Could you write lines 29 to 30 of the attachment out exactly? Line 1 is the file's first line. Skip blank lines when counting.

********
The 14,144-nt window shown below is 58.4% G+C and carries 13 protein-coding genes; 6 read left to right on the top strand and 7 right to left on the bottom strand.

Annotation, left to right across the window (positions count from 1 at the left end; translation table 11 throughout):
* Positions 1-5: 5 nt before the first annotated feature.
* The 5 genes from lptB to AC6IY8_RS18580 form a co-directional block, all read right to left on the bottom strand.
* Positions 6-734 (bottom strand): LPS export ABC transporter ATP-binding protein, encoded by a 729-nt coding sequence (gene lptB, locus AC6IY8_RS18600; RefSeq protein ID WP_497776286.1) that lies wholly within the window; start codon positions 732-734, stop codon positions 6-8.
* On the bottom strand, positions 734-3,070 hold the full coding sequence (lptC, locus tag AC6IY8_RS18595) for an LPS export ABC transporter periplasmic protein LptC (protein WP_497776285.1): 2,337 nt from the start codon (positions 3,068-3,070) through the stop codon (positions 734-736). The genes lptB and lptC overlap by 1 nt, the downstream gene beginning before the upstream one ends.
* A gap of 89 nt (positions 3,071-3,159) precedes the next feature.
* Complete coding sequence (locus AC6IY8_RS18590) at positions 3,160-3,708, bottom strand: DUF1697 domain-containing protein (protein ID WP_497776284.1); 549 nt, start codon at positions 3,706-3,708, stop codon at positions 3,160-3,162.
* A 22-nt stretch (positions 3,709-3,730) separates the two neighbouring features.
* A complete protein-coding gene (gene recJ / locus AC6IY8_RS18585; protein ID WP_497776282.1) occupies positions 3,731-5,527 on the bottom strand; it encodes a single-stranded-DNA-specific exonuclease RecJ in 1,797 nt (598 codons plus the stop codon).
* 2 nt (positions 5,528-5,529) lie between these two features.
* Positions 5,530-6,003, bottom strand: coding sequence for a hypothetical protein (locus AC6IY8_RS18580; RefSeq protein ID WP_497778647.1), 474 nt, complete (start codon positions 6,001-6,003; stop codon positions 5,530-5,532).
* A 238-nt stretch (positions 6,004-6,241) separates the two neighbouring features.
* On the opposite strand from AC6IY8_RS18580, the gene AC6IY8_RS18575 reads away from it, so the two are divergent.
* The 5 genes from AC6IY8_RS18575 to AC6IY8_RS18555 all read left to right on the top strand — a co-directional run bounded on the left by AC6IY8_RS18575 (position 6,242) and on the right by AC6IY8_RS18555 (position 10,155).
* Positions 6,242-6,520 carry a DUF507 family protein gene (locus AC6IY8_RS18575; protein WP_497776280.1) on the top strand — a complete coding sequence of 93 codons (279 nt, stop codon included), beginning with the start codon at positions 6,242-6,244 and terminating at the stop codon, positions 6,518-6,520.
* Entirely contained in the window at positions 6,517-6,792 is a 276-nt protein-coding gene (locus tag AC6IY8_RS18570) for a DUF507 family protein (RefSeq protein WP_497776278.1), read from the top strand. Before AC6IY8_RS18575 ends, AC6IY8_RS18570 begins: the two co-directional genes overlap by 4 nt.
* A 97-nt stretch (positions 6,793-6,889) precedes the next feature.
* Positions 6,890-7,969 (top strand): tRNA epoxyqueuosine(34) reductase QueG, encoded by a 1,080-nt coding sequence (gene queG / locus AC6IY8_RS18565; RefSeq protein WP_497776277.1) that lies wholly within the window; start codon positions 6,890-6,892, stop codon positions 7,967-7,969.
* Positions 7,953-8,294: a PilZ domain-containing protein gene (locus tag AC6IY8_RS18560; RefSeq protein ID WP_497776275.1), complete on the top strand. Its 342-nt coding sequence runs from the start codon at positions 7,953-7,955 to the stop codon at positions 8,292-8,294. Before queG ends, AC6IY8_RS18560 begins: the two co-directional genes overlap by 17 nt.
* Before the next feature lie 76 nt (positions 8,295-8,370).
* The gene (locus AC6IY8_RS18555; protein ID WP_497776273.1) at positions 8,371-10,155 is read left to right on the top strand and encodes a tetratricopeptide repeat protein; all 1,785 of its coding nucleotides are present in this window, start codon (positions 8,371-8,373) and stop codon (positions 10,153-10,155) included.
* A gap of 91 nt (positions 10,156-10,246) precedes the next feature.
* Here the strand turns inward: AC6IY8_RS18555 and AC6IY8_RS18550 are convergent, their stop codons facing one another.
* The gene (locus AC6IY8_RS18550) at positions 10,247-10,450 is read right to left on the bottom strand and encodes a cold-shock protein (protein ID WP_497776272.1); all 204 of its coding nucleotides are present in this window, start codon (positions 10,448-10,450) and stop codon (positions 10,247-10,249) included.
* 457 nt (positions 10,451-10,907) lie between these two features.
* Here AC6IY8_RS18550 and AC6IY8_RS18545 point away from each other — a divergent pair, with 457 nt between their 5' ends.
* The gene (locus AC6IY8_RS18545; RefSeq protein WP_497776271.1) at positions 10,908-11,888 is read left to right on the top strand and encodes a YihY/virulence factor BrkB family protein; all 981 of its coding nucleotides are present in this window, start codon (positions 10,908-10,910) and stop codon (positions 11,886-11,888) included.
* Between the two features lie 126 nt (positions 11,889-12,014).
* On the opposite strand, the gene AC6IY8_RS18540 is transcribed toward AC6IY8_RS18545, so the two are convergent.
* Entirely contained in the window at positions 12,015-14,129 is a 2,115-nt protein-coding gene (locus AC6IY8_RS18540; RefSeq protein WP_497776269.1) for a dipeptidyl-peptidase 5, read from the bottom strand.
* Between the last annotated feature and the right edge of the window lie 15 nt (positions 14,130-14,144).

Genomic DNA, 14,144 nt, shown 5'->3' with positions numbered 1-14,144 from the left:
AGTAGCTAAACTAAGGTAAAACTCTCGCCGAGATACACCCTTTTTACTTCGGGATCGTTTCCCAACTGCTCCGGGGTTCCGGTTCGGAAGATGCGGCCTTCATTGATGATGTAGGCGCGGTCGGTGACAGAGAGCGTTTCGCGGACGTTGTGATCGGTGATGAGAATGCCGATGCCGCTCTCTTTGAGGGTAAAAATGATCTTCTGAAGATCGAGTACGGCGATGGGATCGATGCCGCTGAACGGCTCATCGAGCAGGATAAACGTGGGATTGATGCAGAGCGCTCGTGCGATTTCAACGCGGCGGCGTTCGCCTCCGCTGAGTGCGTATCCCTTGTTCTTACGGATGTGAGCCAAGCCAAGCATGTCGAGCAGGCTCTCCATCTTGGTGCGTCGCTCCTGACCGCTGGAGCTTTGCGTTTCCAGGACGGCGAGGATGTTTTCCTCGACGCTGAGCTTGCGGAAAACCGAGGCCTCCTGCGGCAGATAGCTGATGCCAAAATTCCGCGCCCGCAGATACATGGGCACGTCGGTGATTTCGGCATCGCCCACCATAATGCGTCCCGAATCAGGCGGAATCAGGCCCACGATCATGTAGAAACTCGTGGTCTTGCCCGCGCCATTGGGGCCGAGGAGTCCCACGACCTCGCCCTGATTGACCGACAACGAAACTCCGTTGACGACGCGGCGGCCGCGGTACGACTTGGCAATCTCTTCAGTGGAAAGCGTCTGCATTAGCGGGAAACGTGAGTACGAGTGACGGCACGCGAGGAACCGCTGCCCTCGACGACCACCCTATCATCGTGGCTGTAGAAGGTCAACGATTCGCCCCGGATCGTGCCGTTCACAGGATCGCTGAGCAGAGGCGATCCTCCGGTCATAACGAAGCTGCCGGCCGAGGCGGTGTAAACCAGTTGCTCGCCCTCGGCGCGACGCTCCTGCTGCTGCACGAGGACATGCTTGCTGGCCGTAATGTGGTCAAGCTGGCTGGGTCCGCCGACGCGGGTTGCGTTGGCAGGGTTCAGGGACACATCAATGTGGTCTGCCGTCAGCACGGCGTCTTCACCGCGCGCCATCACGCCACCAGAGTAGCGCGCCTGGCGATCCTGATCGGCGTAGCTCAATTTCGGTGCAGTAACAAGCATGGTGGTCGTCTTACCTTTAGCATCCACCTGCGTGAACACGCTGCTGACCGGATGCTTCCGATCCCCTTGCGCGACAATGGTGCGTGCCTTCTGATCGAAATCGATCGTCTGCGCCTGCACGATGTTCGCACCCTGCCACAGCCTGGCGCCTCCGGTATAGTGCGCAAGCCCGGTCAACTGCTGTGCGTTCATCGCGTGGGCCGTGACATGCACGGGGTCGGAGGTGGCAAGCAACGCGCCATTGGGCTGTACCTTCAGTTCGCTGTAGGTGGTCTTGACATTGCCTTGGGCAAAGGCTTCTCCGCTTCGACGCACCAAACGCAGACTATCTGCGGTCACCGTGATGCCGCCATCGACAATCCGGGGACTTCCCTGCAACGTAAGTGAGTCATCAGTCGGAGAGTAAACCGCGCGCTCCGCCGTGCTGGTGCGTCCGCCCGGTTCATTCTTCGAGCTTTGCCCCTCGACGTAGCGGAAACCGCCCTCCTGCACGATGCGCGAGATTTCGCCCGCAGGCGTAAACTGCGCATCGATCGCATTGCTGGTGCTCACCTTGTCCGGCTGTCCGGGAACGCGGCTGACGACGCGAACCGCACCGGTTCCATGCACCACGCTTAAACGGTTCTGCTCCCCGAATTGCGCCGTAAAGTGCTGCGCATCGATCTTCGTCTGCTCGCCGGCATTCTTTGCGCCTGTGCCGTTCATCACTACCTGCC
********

* Between the two features lie 126 nt (positions 11,889-12,014).
* On the opposite strand, the gene AC6IY8_RS18540 is transcribed toward AC6IY8_RS18545, so the two are convergent.